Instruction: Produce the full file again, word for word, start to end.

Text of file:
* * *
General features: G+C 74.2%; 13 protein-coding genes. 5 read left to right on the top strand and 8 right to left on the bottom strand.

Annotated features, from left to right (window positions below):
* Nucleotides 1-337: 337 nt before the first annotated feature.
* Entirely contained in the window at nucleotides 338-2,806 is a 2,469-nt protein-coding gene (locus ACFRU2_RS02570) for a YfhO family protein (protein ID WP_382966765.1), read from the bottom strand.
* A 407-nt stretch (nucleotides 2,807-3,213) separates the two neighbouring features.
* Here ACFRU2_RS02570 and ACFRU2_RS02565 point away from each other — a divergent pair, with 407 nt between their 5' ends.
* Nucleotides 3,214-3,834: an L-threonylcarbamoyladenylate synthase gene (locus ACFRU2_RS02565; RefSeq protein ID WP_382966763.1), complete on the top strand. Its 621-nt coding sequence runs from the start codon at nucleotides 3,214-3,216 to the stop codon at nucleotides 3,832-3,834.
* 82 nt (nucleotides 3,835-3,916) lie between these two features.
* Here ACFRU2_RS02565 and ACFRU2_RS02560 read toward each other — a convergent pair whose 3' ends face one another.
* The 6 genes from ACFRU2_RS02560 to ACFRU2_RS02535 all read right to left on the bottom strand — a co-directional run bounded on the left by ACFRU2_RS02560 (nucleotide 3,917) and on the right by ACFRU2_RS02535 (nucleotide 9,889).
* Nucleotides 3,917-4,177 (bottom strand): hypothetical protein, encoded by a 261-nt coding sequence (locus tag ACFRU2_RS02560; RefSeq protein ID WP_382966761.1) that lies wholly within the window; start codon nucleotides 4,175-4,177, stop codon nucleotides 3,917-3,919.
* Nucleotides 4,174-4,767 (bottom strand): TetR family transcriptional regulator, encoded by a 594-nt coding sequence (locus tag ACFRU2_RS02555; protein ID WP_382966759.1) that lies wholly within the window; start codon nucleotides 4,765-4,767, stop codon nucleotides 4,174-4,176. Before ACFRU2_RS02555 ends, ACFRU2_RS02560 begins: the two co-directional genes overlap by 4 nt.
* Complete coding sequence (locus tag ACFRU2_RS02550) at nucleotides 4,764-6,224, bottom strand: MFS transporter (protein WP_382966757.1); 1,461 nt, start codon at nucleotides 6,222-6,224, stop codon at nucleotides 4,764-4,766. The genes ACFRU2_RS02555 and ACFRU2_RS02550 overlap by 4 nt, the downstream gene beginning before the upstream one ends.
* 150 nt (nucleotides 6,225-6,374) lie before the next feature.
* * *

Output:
General features: G+C 74.2%; 13 protein-coding genes. 5 read left to right on the top strand and 8 right to left on the bottom strand.

Annotated features, from left to right (window positions below):
* Nucleotides 1-337: 337 nt before the first annotated feature.
* Entirely contained in the window at nucleotides 338-2,806 is a 2,469-nt protein-coding gene (locus ACFRU2_RS02570) for a YfhO family protein (protein ID WP_382966765.1), read from the bottom strand.
* A 407-nt stretch (nucleotides 2,807-3,213) separates the two neighbouring features.
* Here ACFRU2_RS02570 and ACFRU2_RS02565 point away from each other — a divergent pair, with 407 nt between their 5' ends.
* Nucleotides 3,214-3,834: an L-threonylcarbamoyladenylate synthase gene (locus ACFRU2_RS02565; RefSeq protein ID WP_382966763.1), complete on the top strand. Its 621-nt coding sequence runs from the start codon at nucleotides 3,214-3,216 to the stop codon at nucleotides 3,832-3,834.
* 82 nt (nucleotides 3,835-3,916) lie between these two features.
* Here ACFRU2_RS02565 and ACFRU2_RS02560 read toward each other — a convergent pair whose 3' ends face one another.
* The 6 genes from ACFRU2_RS02560 to ACFRU2_RS02535 all read right to left on the bottom strand — a co-directional run bounded on the left by ACFRU2_RS02560 (nucleotide 3,917) and on the right by ACFRU2_RS02535 (nucleotide 9,889).
* Nucleotides 3,917-4,177 (bottom strand): hypothetical protein, encoded by a 261-nt coding sequence (locus tag ACFRU2_RS02560; RefSeq protein ID WP_382966761.1) that lies wholly within the window; start codon nucleotides 4,175-4,177, stop codon nucleotides 3,917-3,919.
* Nucleotides 4,174-4,767 (bottom strand): TetR family transcriptional regulator, encoded by a 594-nt coding sequence (locus tag ACFRU2_RS02555; protein ID WP_382966759.1) that lies wholly within the window; start codon nucleotides 4,765-4,767, stop codon nucleotides 4,174-4,176. Before ACFRU2_RS02555 ends, ACFRU2_RS02560 begins: the two co-directional genes overlap by 4 nt.
* Complete coding sequence (locus tag ACFRU2_RS02550) at nucleotides 4,764-6,224, bottom strand: MFS transporter (protein WP_382966757.1); 1,461 nt, start codon at nucleotides 6,222-6,224, stop codon at nucleotides 4,764-4,766. The genes ACFRU2_RS02555 and ACFRU2_RS02550 overlap by 4 nt, the downstream gene beginning before the upstream one ends.
* 150 nt (nucleotides 6,225-6,374) lie before the next feature.